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For a more detailed analysis of the pros and cons of timing options, see this: http://www.worldatwork.org/waw/community/discussions/discuss.jsp?did=2188&tid=2188&frm=sr. Some of the "cons" you mentioned, Jacque, seem to assume a very sloppy HR department or the imposition of a toxic forced distribution scheme.

For example, most enterprises with decent HR controls don't allow evaluations to go undone (or the supervisor gets a black mark on their appraisal). Doing a few reviews each month is a lot easier than doing all simultaneously and it keeps the evaluation antennae twitching all year long rather than activated only once a year, among other advantages. Increases don't always feature a fixed budget; all goals are not universally simultaneous with the focal cycle; and the forced bell-shaped curve pay distributions beloved to bean-counters create automatic dissention and assure performance mediocrity, in my opinion.

The time value of money is frequently an additional input to the decision about what timing to choose and how to transition from one to the other. Cash flow considerations also affect your practices.

One does not HAVE to do things poorly, whether it is done once a year or periodically. So the sins of one firm are not necessarily shared by all. That said, the suggestions are helpful for those with such problems.

Hi Jim --- well said. There are advantages and disadvantages of both methods. And the company culture, etc. affects the decision of which method to use.

However, most companies (in my experience) use focal point. Forced distribution is alive and well --- both for budgetary management as well as applying same "rules" for all employees. And no one likes it.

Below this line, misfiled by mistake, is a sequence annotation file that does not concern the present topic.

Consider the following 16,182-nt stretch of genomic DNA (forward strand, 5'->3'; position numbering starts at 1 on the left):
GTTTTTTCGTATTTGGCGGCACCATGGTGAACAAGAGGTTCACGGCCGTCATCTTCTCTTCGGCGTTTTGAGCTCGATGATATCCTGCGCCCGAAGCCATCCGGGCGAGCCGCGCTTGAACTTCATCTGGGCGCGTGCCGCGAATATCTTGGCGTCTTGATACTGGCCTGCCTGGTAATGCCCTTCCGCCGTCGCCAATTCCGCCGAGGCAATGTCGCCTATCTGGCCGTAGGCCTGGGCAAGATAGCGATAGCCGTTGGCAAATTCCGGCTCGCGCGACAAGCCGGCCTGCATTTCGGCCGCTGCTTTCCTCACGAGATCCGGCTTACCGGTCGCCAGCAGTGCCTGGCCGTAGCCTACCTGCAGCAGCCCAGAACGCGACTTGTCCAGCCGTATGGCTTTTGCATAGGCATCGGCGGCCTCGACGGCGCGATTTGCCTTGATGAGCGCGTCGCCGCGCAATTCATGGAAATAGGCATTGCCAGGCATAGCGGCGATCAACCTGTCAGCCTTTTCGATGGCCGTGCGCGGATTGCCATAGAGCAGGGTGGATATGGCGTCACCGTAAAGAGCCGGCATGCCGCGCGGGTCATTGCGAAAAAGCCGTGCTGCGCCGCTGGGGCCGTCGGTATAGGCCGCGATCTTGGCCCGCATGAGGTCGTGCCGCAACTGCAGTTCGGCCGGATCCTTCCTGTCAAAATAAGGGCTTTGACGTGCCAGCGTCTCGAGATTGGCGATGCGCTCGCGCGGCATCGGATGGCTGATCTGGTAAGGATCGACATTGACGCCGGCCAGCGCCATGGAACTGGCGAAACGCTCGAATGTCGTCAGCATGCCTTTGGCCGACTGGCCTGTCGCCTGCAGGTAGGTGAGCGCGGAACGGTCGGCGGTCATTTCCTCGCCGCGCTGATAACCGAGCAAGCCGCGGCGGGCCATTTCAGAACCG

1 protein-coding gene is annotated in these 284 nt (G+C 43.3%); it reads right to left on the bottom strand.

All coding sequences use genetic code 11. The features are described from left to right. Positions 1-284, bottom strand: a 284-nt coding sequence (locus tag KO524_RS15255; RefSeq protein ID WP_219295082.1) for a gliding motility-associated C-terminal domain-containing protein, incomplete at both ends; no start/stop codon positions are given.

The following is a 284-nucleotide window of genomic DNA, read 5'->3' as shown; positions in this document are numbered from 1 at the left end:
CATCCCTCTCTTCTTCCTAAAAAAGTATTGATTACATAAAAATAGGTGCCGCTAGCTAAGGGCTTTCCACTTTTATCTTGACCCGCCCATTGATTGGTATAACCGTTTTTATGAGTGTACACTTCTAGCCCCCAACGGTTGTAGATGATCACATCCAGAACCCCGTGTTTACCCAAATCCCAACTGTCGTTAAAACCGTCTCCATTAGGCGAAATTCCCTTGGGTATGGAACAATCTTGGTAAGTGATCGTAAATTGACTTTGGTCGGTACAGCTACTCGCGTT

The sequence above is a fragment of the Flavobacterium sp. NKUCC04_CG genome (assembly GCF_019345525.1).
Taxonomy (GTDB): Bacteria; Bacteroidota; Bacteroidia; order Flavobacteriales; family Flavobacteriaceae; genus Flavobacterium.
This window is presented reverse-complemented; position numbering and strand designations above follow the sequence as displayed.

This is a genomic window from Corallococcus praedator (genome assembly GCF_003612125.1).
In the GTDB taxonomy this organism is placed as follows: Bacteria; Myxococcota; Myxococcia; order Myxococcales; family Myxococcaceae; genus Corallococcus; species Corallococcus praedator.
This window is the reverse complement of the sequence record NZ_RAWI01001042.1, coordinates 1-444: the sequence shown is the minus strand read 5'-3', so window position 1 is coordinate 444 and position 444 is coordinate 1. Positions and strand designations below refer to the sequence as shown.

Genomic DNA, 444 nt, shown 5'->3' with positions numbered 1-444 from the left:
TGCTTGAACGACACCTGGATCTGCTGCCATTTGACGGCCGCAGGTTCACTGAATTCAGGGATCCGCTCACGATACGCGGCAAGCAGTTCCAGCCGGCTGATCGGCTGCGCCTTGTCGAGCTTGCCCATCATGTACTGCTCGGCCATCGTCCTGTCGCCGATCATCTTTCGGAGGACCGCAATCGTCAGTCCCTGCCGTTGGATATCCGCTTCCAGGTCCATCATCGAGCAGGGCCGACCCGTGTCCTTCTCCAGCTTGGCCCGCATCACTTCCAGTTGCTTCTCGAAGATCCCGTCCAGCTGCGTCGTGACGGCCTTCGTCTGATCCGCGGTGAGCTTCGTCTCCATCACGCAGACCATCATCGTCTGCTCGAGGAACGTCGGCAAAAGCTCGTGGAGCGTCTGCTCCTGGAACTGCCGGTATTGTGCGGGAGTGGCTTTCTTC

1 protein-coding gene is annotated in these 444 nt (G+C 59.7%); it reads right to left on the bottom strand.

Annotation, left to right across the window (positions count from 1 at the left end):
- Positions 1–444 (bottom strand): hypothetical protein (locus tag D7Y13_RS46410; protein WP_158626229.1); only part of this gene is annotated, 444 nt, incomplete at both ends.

In my opinion, focal point trumps anniversary date if only because it is the one time of the year that management gets to see a formal roll-up of top performers. Some companies (Intel did as large as they were/are) had Director levels sit down and discuss why each had rated his/her people at the top. What did they do that rated them "top".

When disagreement arose on definition, they worked thru it and agreed upon a definition of "top rating". That meant that some employees were downgraded. But in the end, top management could truly know that top performers were truly calibrated across functions/BUs/divisions, etc.

I think goals could be redone quarterly. Agree they are fluid. And budget may be thrown out the window when awarding increases to "mission critical" employees.
Agree on that too --- especially with the "new normal". And top management could look at the org overall at another time of the year outside of review time.

Frankly we need to find a totally different way to handle performance/salary reviews and that is a very hot topic right now.

I know there are good orgs out there that do it right. Just wish there were more.

I wouldn't drive my car with my eyes closed for 11 out of every 12 minutes and I wouldn't want my company (when I ran one) managed by a once-a-year review of performance adequacy. PAs should be done and communicated partially quarterly, with "the" annual one (whether focal or anniversary) being a simple roll-up of the prior 3 quarters plus the most current. Thus, you don't allow people to wander off course for long and there is no "surprise party" situation(http://www.compensationcafe.com/2010/12/avoid-surprise-party-performance-reviews.html).

Comparative ratings are most important to management in terms of critical skills for retention or readiness for promotion, and both dimensions require different standards than daily performance measures. Developmental reviews are different from pay distribution decisions and should be separated in time to permit the separate different focus required. A lot of this "ranking" is garbage, IMHO, because there is no way a money-losing unit could have all top-performing people while your cash cows hold all the low-performers; but I've seen such claims made.

Agree with everything you say Jim. I really do.

IMHO the main reason we do performance appraisals (at least the one behind the scenes) is legal CYA. Lawyers want performance documented in case the company wants to terminate an employee later. And they want to see a good distribution so all managers won't rate everyone high.

Must have documentation showing justification. I know of cases where lawyers have told managers they couldn't fire someone because the last rating was a "B".

Lawyers rule the world!

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